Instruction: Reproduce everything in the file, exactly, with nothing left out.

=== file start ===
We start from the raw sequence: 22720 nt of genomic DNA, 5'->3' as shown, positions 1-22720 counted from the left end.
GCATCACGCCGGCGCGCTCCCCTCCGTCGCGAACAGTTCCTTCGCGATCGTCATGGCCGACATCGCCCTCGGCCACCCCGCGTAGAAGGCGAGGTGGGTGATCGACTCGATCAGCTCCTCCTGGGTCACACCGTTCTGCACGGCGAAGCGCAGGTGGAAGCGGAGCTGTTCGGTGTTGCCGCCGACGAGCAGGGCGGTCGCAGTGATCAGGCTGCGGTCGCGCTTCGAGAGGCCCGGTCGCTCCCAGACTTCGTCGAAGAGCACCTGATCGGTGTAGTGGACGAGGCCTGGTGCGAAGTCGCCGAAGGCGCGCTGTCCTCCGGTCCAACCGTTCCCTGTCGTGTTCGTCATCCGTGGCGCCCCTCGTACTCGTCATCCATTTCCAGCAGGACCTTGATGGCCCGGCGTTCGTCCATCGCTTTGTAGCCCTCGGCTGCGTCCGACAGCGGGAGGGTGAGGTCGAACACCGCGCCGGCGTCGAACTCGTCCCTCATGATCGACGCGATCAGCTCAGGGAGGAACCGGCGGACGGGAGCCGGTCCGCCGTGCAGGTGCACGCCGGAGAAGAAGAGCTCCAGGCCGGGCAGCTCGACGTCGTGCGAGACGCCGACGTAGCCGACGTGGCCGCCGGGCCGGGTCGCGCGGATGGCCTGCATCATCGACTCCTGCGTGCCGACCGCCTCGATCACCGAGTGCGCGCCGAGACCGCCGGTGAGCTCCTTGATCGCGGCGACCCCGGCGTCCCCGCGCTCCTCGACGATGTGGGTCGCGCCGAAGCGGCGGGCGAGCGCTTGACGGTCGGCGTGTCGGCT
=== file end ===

We start from the raw sequence: 22720 nt of genomic DNA, 5'->3' as shown, positions 1-22720 counted from the left end.
GCATCACGCCGGCGCGCTCCCCTCCGTCGCGAACAGTTCCTTCGCGATCGTCATGGCCGACATCGCCCTCGGCCACCCCGCGTAGAAGGCGAGGTGGGTGATCGACTCGATCAGCTCCTCCTGGGTCACACCGTTCTGCACGGCGAAGCGCAGGTGGAAGCGGAGCTGTTCGGTGTTGCCGCCGACGAGCAGGGCGGTCGCAGTGATCAGGCTGCGGTCGCGCTTCGAGAGGCCCGGTCGCTCCCAGACTTCGTCGAAGAGCACCTGATCGGTGTAGTGGACGAGGCCTGGTGCGAAGTCGCCGAAGGCGCGCTGTCCTCCGGTCCAACCGTTCCCTGTCGTGTTCGTCATCCGTGGCGCCCCTCGTACTCGTCATCCATTTCCAGCAGGACCTTGATGGCCCGGCGTTCGTCCATCGCTTTGTAGCCCTCGGCTGCGTCCGACAGCGGGAGGGTGAGGTCGAACACCGCGCCGGCGTCGAACTCGTCCCTCATGATCGACGCGATCAGCTCAGGGAGGAACCGGCGGACGGGAGCCGGTCCGCCGTGCAGGTGCACGCCGGAGAAGAAGAGCTCCAGGCCGGGCAGCTCGACGTCGTGCGAGACGCCGACGTAGCCGACGTGGCCGCCGGGCCGGGTCGCGCGGATGGCCTGCATCATCGACTCCTGCGTGCCGACCGCCTCGATCACCGAGTGCGCGCCGAGACCGCCGGTGAGCTCCTTGATCGCGGCGACCCCGGCGTCCCCGCGCTCCTCGACGATGTGGGTCGCGCCGAAGCGGCGGGCGAGCGCTTGACGGTCGGCGTGTCGGCT